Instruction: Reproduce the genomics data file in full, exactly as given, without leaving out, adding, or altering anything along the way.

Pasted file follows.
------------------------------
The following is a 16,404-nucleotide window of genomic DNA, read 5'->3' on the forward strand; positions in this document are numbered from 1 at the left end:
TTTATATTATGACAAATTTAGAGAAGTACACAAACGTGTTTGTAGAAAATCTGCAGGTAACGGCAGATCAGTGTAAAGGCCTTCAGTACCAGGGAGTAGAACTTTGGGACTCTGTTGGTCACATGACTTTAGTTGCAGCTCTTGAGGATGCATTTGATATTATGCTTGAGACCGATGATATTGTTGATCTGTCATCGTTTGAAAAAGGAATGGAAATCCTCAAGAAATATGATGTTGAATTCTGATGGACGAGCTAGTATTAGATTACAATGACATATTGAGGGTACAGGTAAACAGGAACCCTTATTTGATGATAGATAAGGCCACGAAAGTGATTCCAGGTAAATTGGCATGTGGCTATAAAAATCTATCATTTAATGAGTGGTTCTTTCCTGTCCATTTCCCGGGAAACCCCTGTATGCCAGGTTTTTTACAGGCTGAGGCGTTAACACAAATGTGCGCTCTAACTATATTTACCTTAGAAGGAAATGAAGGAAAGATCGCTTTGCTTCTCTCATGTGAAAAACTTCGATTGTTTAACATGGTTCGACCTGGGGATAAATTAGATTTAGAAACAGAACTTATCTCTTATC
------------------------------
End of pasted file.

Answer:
The following is a 16,404-nucleotide window of genomic DNA, read 5'->3' on the forward strand; positions in this document are numbered from 1 at the left end:
TTTATATTATGACAAATTTAGAGAAGTACACAAACGTGTTTGTAGAAAATCTGCAGGTAACGGCAGATCAGTGTAAAGGCCTTCAGTACCAGGGAGTAGAACTTTGGGACTCTGTTGGTCACATGACTTTAGTTGCAGCTCTTGAGGATGCATTTGATATTATGCTTGAGACCGATGATATTGTTGATCTGTCATCGTTTGAAAAAGGAATGGAAATCCTCAAGAAATATGATGTTGAATTCTGATGGACGAGCTAGTATTAGATTACAATGACATATTGAGGGTACAGGTAAACAGGAACCCTTATTTGATGATAGATAAGGCCACGAAAGTGATTCCAGGTAAATTGGCATGTGGCTATAAAAATCTATCATTTAATGAGTGGTTCTTTCCTGTCCATTTCCCGGGAAACCCCTGTATGCCAGGTTTTTTACAGGCTGAGGCGTTAACACAAATGTGCGCTCTAACTATATTTACCTTAGAAGGAAATGAAGGAAAGATCGCTTTGCTTCTCTCATGTGAAAAACTTCGATTGTTTAACATGGTTCGACCTGGGGATAAATTAGATTTAGAAACAGAACTTATCTCTTATC